Sunday, April 26, 2015

Wellington: Te Papa Tongarewa National Museum and Weta Cave

The next day was windy and rainy -- not pleasant weather for exploring a city on foot. Our luck with travel (see Queenstown trip) seems to be continuing as people have been saying this downpour is uncharacteristic even for Wellington. The guidebook said that the National Library had the Treaty of Waitangi (1840 agreement between many of the indigenous Maori chiefs and the British Crown), but we were disappointed to find that it is undergoing restoration and won't be on display for two years. She said there was a copy at the Archives down the street, so we went there, but the Constitution Room was closed, of course. I gave up and had to be satisfied with the facsimile copy in the lobby.
view of Wellington from the balcony of Airbnb apartment
Te Papa National Museum

Fortunately, the Te Papa Tongarewa National Museum of New Zealand did live up to the guidebook's praise. We spent hours there checking out the exhibits on the history of New Zealand.


The museum has the only colossal squid on public display in the world, and that thing was gnarly! It is the largest invertebrate, has eyes as big as soccer balls, and is preserved in a tank of liquid.

A self-taught woman, Joan Wiffen, discovered the first dinosaur fossil and many subsequent ones in New Zealand.

It was frustrating and saddening to learn about how destructive humans have been to this land. The British and other Europeans wanted to turn New Zealand into a little Britain, and in the process burned and bladed much of the forests, as well as taking land from the indigenous Maori people. They introduced farm animals and invasive plants and animals, leading to the extinction of many species.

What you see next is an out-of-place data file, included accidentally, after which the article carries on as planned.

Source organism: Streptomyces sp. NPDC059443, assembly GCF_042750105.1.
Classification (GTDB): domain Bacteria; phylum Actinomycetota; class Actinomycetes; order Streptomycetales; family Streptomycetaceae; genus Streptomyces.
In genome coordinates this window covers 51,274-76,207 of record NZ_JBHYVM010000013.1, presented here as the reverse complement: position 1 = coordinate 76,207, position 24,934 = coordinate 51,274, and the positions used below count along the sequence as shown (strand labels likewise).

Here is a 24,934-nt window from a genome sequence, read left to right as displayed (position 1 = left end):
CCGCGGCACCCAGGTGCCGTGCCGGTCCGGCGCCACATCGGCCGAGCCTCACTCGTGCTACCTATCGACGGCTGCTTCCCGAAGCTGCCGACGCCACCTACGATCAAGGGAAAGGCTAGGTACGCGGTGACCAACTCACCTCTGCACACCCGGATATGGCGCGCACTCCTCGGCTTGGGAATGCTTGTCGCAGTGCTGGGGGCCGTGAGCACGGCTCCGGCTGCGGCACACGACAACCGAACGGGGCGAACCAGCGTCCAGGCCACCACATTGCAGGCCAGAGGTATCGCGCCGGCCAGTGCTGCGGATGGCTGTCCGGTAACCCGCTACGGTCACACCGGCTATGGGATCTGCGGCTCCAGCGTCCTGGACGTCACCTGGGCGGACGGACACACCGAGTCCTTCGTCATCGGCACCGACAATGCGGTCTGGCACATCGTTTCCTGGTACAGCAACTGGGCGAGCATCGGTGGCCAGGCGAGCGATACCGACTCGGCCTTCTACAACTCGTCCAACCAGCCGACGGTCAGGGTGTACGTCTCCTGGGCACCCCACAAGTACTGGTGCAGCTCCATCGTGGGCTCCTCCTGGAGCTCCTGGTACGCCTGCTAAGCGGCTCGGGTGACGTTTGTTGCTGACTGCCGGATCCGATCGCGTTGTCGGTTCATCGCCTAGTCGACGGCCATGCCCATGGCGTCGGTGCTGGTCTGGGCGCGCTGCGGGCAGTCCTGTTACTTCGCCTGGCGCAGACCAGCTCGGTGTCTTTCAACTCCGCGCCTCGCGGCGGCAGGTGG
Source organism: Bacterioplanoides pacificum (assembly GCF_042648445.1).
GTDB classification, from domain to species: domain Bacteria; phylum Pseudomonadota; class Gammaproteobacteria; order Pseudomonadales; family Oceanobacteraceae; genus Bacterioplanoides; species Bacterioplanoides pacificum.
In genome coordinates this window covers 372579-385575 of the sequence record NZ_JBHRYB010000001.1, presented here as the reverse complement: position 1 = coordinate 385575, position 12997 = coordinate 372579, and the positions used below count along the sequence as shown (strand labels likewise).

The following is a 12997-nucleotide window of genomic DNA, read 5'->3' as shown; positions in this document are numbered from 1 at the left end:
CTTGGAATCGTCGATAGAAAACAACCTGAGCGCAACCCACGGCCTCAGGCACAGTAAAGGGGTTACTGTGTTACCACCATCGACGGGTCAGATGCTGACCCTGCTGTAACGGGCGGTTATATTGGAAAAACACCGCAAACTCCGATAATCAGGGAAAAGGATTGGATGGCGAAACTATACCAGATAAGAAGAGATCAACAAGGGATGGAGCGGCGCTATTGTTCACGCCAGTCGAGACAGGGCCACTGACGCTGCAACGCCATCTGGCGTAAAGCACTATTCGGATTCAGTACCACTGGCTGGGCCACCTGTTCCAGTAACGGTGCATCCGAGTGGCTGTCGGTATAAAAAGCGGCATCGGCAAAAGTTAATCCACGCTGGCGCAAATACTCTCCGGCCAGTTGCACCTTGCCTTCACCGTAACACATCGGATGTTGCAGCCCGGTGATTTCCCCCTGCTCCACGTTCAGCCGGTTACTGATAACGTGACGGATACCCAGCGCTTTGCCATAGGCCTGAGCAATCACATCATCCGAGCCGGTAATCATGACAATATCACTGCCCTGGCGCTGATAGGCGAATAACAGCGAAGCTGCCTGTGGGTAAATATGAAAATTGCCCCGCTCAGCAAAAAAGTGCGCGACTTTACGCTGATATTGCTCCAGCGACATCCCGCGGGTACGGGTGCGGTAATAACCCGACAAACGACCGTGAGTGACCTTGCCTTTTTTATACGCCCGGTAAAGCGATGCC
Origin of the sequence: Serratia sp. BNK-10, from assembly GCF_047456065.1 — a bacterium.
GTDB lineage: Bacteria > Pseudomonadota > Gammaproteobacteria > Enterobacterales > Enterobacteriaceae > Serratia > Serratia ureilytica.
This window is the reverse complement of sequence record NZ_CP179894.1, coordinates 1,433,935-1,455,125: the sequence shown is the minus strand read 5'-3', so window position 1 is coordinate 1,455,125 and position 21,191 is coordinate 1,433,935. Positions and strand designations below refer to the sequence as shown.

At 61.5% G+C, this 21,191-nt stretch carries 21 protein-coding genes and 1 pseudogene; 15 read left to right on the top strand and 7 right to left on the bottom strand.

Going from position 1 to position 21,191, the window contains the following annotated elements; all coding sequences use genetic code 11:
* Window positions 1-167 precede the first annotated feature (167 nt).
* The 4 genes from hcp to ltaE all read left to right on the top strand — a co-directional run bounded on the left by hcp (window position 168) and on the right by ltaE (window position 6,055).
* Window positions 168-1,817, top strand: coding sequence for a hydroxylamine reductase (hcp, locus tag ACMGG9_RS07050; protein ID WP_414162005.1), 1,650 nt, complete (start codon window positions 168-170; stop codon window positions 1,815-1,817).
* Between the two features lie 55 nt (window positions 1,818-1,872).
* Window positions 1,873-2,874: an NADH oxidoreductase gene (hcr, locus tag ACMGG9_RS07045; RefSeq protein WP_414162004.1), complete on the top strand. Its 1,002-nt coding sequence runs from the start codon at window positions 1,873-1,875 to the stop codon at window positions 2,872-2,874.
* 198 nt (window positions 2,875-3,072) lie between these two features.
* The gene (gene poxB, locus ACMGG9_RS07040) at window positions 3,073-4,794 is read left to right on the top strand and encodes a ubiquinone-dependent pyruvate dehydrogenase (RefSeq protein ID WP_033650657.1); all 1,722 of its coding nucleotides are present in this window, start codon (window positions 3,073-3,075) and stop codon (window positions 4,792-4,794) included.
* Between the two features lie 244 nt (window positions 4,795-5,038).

Green indicates forests. Now, only 25% of indigenous forests remain.

Brown indicates Maori land ownership on the North and South Islands (not much anymore).

"Pakeha settlers wanted to create a prosperous outlying farm of Britain."

I already knew about the giant moa bird that went extinct, but the museum had a nice recreation of it being attacked by its main predator before Maori arrival, the Haast's eagle (also extinct). It kind of looks like an ostrich, but its legs are a lot thicker.

Weta Cave
Weta Workshop is known for its work on the special effects for The Lord of the Rings and The Hobbit, but it has grown a lot in its 20-year history and is working on the three new Avatar films and a lot of other projects. The 30-minute behind-the-scenes movie in the "theatrette" really just ended up making me want to watch LOTR and some of the other movies the company has worked on again!

Yogurt or Cream?

We met up with a friend from Christchurch at a Malaysian restaurant and then went to another restaurant for dessert. When you order cheesecake, they ask whether you want yogurt or cream. I didn't understand what they were talking about until they brought out the plate and had little ramekin dishes on it with plain, tart yogurt in one and whipped cream (unsweetened) in the other. It was quite strange to not have a glob of whipped cream on top of the cheesecake, and having tart yogurt with a bite of cheesecake was not pleasant. They also ask the same question when you order a brownie!

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